Talk

Advanced search

Found under floorboards..

(13 Posts)
goldbonesandmud Tue 28-Nov-17 12:00:13

Hello, looking for some advice really.

Does anyone know about how to figure out how old paper is? My dad has given me some old papers that he found under a floorboard in an old Scottish house of ours, though we have since moved. They are badly deteriorated, though that is how they were found, but I am storing them carefully to stop it getting any worse. So on closer inspection it appears that they are 5 pages of handwriting, some sort of ghost story! Sadly I only have these few pages to go on and where they were found to figure out who wrote them and when.
The paper has a red margin on the left hand side and a water mark visible when help up to the light that says 'Superior Bath Vellum', though when I search for this company I get nothing. The house was built in the 1600's, but the story mentions Bonnie Prince Charlie going into Edinburgh with Highlanders, so must have been written after 1745. I don't think it is quite so old as that though.. the writing is Scots English, such as 'Ghaist' for ghost, and 'tak care o him for ye' ...
Does anyone know what institutions/people might be good to get in contact with for investigating further? I thought I could contact the National Records of Scotland (NRAS) for the house history and families that lived in it..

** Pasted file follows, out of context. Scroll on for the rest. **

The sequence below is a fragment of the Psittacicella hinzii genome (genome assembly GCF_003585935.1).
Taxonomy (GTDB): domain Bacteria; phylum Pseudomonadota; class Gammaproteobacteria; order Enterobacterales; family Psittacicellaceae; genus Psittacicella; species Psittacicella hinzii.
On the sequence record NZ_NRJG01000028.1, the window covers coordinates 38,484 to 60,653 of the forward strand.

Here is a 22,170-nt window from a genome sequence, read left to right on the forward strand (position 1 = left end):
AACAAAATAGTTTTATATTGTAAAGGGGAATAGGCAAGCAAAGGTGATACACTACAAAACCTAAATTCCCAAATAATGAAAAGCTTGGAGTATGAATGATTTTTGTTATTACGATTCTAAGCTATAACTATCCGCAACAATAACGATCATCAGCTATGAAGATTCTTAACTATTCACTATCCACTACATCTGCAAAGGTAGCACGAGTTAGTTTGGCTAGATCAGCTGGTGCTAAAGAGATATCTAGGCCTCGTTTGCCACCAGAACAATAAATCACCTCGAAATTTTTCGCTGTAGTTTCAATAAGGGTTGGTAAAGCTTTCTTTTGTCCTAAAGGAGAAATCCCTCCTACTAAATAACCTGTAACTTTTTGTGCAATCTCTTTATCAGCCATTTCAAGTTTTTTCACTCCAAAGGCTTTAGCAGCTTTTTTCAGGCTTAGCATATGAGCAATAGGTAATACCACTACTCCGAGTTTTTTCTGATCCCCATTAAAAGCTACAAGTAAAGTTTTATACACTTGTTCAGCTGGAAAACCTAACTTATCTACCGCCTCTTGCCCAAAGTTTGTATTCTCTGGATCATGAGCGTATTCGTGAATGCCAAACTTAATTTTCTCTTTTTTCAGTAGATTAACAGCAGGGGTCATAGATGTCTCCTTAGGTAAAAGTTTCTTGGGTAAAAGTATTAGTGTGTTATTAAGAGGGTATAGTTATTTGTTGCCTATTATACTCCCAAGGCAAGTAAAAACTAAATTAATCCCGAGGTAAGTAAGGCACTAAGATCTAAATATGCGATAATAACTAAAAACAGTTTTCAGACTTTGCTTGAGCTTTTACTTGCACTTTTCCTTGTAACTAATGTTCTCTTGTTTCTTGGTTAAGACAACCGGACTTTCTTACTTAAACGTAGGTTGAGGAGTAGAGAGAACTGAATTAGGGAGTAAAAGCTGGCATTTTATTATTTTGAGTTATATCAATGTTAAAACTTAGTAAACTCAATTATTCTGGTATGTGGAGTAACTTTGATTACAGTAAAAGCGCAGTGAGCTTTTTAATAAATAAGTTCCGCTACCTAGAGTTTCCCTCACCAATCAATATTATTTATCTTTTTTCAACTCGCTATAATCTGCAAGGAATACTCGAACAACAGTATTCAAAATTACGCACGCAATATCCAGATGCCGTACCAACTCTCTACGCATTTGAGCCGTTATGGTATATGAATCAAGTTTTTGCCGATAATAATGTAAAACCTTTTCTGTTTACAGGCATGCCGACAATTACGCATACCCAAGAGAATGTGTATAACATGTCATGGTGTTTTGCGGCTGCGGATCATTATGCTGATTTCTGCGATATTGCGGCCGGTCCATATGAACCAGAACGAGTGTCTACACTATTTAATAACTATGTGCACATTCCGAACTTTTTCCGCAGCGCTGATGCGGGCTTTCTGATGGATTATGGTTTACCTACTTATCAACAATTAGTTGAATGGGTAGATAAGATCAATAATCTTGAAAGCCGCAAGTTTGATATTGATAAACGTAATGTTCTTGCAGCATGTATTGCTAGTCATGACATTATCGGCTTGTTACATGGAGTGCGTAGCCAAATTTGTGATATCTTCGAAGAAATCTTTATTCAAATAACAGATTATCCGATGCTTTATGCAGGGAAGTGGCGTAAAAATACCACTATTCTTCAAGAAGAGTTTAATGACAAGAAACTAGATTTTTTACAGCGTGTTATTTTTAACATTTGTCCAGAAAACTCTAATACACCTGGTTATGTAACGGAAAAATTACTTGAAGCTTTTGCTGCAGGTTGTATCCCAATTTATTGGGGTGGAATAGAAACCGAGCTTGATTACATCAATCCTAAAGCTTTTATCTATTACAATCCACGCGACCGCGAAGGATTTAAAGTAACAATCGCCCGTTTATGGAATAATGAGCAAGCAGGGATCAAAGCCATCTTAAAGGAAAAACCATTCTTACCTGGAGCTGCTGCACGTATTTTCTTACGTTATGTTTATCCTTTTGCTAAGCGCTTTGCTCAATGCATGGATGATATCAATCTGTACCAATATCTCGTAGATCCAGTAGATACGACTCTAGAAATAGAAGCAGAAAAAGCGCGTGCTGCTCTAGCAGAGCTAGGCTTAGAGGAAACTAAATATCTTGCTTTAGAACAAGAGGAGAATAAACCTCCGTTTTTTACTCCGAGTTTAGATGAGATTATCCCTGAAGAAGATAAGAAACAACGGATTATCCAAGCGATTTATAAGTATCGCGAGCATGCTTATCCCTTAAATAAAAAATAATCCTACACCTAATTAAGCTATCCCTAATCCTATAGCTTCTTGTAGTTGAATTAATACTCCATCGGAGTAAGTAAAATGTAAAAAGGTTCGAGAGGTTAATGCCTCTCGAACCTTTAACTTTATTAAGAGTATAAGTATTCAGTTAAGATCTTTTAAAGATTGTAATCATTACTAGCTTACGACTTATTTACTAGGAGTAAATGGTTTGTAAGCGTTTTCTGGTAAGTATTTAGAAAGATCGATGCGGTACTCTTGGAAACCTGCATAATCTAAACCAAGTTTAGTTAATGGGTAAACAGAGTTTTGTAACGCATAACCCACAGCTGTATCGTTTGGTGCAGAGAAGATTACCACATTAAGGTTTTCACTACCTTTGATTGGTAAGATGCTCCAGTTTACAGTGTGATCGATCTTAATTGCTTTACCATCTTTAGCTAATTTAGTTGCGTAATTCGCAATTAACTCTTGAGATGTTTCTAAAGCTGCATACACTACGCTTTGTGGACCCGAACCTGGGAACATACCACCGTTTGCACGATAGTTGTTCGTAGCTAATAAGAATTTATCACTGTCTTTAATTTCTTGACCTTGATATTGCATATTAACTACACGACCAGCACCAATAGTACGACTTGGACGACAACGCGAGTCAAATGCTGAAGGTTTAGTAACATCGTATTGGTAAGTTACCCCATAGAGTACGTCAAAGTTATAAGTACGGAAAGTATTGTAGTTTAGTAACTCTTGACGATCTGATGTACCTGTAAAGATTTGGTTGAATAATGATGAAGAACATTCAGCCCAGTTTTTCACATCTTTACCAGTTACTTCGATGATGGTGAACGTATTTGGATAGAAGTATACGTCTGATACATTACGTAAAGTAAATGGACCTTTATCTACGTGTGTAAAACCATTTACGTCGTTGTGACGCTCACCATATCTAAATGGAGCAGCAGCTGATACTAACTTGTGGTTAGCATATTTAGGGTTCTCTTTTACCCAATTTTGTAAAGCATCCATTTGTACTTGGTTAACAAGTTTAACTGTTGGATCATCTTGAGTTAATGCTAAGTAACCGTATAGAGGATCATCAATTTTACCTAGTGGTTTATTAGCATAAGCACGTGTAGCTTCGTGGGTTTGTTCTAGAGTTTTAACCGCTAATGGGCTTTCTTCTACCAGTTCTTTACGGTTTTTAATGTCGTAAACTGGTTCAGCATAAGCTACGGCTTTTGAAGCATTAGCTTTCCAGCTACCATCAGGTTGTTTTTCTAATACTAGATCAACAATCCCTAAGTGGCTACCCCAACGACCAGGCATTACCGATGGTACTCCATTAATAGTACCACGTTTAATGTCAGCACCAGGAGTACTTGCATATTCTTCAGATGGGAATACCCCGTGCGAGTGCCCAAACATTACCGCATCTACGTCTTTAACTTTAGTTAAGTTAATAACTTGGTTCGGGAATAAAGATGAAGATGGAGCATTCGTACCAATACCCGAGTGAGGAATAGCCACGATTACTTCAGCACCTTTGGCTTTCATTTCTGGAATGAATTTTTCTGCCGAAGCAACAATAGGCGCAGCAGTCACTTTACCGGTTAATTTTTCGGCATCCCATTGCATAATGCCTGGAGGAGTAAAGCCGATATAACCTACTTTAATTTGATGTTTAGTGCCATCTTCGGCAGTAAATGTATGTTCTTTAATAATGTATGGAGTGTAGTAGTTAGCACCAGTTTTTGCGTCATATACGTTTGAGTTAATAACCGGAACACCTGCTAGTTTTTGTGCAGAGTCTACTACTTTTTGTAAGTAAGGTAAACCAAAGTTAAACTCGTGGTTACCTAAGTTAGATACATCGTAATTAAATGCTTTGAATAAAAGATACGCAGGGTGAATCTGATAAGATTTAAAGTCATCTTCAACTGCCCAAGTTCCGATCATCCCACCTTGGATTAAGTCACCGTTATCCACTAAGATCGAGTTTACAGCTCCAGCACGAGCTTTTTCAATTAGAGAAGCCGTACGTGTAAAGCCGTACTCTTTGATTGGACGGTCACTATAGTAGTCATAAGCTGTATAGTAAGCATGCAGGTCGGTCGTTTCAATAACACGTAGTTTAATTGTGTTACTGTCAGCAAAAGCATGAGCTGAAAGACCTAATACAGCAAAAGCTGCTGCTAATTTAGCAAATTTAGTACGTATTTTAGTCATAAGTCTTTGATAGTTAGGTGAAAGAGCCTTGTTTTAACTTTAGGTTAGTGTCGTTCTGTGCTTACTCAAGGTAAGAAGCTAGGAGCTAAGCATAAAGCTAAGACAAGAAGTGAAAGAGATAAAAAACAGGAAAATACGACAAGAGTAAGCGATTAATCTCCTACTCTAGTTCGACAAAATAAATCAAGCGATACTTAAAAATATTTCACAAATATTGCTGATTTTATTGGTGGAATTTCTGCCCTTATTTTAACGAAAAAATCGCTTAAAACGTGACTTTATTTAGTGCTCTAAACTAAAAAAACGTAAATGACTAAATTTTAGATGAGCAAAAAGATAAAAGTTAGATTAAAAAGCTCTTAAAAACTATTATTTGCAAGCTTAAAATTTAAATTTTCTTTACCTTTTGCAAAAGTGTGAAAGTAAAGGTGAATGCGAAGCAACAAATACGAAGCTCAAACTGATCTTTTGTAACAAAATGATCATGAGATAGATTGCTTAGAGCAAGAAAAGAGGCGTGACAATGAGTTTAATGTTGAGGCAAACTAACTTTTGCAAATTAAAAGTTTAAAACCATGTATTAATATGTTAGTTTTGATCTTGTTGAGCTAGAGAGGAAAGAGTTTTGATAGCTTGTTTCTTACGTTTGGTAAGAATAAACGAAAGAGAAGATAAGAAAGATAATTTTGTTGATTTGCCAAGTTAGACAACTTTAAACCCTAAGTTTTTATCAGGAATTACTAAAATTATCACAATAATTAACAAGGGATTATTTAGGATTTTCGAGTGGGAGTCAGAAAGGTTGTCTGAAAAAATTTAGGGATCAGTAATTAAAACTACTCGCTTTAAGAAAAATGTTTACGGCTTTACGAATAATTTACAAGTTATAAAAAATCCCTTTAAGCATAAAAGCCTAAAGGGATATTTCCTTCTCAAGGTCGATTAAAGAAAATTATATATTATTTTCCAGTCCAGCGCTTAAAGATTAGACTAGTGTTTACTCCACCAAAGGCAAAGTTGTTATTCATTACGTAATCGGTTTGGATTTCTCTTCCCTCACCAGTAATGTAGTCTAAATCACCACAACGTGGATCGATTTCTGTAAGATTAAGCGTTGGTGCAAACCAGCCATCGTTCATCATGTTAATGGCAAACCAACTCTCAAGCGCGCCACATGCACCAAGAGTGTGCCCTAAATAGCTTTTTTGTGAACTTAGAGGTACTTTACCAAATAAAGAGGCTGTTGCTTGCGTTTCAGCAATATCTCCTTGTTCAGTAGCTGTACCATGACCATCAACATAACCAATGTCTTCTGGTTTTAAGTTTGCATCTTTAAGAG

Also there was a small piece of paper found with it, blank except for a picture of what looks like a Club symbol (similar to the suit from a of cards) drawn in black ink.
Thanks in advance

TressiliansStone Tue 28-Nov-17 12:08:02

How exciting!

I would start with your local museum or archive (or library?). The folks there may be able to make a good guess simply from long exposure to such.

Or there may be a MNer who'd know. Could you put up a photo of a page?

TressiliansStone Tue 28-Nov-17 12:10:44

My own feeling, just from exposure to old documents, is that pre-printed margin suggests 1800 or later.

allegretto Tue 28-Nov-17 12:11:55

Can you post a picture?

goldbonesandmud Tue 28-Nov-17 12:40:32

Here is a pic of the symbol and one of the pages

goldbonesandmud Tue 28-Nov-17 12:42:24

Thanks for the advice TressiliansStone.

There is only writing on one side of the paper, and the handwriting is quite neat.

goldbonesandmud Tue 28-Nov-17 12:44:01

Just realised this thread will likely out me but never mind...

goldbonesandmud Tue 28-Nov-17 12:50:16

Here is another pic. sadly the writing is faded so they don't photograph that well.

goldbonesandmud Tue 28-Nov-17 12:50:36

oops forgot to attach..

TressiliansStone Tue 28-Nov-17 13:01:09

From what I can see of the handwriting, my very inexpert opinion would be that's someone who learned to write in the C19th - and could have written the story much later than that.

Can you see any words with a double s? If the "ss" is written looking like "f", that's a style from the early C19th and before.

What are the horizontal lines visible on the page with the club? Are they printed ruled lines?